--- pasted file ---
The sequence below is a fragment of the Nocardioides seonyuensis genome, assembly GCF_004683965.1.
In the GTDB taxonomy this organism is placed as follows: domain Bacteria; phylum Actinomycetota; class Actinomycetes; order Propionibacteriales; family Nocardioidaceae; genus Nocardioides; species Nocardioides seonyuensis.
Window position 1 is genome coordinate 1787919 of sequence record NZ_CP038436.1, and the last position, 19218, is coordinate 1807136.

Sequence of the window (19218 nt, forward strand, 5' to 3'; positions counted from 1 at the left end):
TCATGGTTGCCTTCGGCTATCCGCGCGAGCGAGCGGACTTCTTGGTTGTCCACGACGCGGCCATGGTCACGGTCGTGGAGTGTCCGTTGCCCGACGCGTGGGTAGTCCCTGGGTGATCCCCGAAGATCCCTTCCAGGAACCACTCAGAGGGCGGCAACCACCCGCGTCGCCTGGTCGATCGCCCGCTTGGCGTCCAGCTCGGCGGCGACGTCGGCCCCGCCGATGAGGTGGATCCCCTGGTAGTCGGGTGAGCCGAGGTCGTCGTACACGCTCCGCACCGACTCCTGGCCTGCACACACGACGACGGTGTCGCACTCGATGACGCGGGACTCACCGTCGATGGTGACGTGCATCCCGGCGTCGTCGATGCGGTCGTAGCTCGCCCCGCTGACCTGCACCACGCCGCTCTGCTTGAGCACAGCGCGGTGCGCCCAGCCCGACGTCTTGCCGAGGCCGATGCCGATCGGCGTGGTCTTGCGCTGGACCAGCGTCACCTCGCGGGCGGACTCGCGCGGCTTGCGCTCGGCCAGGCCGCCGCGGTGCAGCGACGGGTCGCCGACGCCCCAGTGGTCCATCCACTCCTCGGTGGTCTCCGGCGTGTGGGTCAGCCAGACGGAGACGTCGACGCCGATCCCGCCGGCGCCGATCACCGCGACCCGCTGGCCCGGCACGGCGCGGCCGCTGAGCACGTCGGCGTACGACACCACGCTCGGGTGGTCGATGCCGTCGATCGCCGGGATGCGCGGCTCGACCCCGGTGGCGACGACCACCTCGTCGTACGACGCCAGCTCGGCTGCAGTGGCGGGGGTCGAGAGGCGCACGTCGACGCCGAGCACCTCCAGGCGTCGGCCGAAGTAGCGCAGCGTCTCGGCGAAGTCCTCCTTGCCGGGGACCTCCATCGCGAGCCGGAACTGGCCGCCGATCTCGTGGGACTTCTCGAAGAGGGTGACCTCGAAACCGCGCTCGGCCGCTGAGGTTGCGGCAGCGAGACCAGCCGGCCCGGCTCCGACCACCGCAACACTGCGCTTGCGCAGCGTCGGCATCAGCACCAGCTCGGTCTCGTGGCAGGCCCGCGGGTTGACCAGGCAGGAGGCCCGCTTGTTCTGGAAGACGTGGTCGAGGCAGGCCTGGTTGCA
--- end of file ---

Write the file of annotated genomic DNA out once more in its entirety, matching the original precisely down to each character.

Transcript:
The sequence below is a fragment of the Nocardioides seonyuensis genome, assembly GCF_004683965.1.
In the GTDB taxonomy this organism is placed as follows: domain Bacteria; phylum Actinomycetota; class Actinomycetes; order Propionibacteriales; family Nocardioidaceae; genus Nocardioides; species Nocardioides seonyuensis.
Window position 1 is genome coordinate 1787919 of sequence record NZ_CP038436.1, and the last position, 19218, is coordinate 1807136.

Sequence of the window (19218 nt, forward strand, 5' to 3'; positions counted from 1 at the left end):
TCATGGTTGCCTTCGGCTATCCGCGCGAGCGAGCGGACTTCTTGGTTGTCCACGACGCGGCCATGGTCACGGTCGTGGAGTGTCCGTTGCCCGACGCGTGGGTAGTCCCTGGGTGATCCCCGAAGATCCCTTCCAGGAACCACTCAGAGGGCGGCAACCACCCGCGTCGCCTGGTCGATCGCCCGCTTGGCGTCCAGCTCGGCGGCGACGTCGGCCCCGCCGATGAGGTGGATCCCCTGGTAGTCGGGTGAGCCGAGGTCGTCGTACACGCTCCGCACCGACTCCTGGCCTGCACACACGACGACGGTGTCGCACTCGATGACGCGGGACTCACCGTCGATGGTGACGTGCATCCCGGCGTCGTCGATGCGGTCGTAGCTCGCCCCGCTGACCTGCACCACGCCGCTCTGCTTGAGCACAGCGCGGTGCGCCCAGCCCGACGTCTTGCCGAGGCCGATGCCGATCGGCGTGGTCTTGCGCTGGACCAGCGTCACCTCGCGGGCGGACTCGCGCGGCTTGCGCTCGGCCAGGCCGCCGCGGTGCAGCGACGGGTCGCCGACGCCCCAGTGGTCCATCCACTCCTCGGTGGTCTCCGGCGTGTGGGTCAGCCAGACGGAGACGTCGACGCCGATCCCGCCGGCGCCGATCACCGCGACCCGCTGGCCCGGCACGGCGCGGCCGCTGAGCACGTCGGCGTACGACACCACGCTCGGGTGGTCGATGCCGTCGATCGCCGGGATGCGCGGCTCGACCCCGGTGGCGACGACCACCTCGTCGTACGACGCCAGCTCGGCTGCAGTGGCGGGGGTCGAGAGGCGCACGTCGACGCCGAGCACCTCCAGGCGTCGGCCGAAGTAGCGCAGCGTCTCGGCGAAGTCCTCCTTGCCGGGGACCTCCATCGCGAGCCGGAACTGGCCGCCGATCTCGTGGGACTTCTCGAAGAGGGTGACCTCGAAACCGCGCTCGGCCGCTGAGGTTGCGGCAGCGAGACCAGCCGGCCCGGCTCCGACCACCGCAACACTGCGCTTGCGCAGCGTCGGCATCAGCACCAGCTCGGTCTCGTGGCAGGCCCGCGGGTTGACCAGGCAGGAGGCCCGCTTGTTCTGGAAGACGTGGTCGAGGCAGGCCTGGTTGCA